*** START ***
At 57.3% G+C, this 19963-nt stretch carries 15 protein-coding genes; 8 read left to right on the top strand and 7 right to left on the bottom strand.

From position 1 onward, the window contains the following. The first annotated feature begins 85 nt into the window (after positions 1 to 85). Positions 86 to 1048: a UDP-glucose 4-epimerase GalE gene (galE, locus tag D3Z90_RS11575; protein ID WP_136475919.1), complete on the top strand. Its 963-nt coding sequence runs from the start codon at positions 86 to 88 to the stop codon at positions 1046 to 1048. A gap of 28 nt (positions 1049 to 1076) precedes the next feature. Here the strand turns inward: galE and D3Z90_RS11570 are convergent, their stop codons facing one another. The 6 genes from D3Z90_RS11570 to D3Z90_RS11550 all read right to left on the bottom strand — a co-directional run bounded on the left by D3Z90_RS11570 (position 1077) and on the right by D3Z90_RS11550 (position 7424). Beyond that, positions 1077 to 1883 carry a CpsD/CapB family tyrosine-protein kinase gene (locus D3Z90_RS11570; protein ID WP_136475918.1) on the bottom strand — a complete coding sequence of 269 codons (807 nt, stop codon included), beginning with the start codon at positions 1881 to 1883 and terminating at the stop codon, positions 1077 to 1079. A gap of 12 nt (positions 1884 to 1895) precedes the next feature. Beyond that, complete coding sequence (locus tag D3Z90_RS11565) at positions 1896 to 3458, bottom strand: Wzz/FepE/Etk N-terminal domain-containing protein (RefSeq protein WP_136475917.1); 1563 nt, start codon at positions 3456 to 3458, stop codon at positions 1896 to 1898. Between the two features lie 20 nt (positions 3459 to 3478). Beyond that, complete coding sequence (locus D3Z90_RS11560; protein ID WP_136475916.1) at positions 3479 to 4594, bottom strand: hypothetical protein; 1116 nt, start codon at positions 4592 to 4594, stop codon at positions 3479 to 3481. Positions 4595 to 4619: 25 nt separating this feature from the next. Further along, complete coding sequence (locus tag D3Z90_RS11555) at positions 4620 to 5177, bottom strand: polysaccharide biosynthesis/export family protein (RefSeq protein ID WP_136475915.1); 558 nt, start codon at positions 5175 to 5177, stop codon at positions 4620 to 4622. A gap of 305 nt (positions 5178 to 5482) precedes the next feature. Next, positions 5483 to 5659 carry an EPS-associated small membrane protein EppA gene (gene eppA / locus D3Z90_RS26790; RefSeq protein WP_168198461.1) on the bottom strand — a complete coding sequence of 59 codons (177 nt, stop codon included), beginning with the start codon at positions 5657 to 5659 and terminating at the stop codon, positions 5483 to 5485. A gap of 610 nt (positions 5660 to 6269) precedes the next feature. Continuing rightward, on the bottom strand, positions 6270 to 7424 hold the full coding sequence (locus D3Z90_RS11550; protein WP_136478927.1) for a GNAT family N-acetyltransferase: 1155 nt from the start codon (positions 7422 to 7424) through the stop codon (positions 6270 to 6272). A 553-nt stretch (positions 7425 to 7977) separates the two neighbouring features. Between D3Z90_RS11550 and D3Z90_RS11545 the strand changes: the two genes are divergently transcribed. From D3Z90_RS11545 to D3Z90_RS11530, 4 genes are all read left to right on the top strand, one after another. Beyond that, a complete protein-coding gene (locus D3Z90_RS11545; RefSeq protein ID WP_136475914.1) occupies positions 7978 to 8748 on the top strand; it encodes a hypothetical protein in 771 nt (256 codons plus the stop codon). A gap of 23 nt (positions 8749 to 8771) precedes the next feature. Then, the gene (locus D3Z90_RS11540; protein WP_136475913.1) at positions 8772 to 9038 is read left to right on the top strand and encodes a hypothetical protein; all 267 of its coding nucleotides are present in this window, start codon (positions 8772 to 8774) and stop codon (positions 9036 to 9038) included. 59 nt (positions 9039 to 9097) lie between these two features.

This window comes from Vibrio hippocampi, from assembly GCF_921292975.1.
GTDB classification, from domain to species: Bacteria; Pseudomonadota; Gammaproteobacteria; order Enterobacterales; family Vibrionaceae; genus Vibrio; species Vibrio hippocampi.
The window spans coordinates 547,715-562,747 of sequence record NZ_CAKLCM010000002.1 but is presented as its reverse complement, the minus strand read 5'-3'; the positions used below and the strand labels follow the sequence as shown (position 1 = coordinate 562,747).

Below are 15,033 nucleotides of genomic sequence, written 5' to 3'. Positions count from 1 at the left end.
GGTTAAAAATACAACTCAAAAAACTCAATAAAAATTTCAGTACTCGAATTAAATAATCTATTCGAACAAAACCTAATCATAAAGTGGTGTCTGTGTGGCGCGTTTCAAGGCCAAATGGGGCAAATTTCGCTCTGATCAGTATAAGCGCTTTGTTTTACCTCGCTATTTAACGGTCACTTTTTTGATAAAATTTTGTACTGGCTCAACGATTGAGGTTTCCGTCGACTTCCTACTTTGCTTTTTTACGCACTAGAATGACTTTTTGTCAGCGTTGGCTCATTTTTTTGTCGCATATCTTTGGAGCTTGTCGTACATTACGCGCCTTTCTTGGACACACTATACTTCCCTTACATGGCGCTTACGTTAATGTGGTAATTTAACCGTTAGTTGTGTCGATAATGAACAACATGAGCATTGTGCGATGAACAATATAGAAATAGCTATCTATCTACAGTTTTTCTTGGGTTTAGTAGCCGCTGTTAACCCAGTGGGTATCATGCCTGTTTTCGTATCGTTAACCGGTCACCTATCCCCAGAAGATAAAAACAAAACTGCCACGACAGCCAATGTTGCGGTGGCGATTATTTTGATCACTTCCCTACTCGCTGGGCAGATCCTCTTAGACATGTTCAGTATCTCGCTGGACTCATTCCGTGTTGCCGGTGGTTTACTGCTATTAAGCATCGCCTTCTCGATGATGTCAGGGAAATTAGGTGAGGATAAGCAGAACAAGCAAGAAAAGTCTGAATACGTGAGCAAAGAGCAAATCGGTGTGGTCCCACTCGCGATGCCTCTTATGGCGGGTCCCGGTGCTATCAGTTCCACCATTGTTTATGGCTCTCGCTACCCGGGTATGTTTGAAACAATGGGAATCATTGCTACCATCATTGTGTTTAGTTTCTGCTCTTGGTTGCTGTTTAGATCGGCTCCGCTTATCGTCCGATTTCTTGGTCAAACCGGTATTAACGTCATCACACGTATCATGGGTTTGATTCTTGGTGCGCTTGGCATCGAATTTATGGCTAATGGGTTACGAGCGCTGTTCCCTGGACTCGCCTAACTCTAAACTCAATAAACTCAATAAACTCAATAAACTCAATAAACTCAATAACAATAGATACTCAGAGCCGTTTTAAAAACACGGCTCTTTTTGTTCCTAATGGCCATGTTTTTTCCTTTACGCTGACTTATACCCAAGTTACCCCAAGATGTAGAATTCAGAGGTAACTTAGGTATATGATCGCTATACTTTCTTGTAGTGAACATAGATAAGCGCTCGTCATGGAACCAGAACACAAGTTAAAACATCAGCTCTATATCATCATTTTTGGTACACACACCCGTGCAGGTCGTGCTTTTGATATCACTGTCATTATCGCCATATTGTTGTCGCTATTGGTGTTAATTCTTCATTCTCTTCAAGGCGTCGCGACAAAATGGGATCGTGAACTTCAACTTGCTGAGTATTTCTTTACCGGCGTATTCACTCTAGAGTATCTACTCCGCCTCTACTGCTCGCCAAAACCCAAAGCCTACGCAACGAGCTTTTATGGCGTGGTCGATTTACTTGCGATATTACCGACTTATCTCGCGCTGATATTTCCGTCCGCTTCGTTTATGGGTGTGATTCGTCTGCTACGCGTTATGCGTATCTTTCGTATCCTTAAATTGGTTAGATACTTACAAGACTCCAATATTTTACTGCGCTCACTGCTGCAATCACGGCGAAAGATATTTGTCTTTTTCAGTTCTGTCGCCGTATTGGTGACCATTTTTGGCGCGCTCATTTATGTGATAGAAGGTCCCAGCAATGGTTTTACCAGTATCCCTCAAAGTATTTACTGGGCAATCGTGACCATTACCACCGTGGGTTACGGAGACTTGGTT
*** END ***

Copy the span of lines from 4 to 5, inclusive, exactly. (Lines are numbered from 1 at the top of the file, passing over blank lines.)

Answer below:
GTDB classification, from domain to species: Bacteria; Pseudomonadota; Gammaproteobacteria; order Enterobacterales; family Vibrionaceae; genus Vibrio; species Vibrio hippocampi.
The window spans coordinates 547,715-562,747 of sequence record NZ_CAKLCM010000002.1 but is presented as its reverse complement, the minus strand read 5'-3'; the positions used below and the strand labels follow the sequence as shown (position 1 = coordinate 562,747).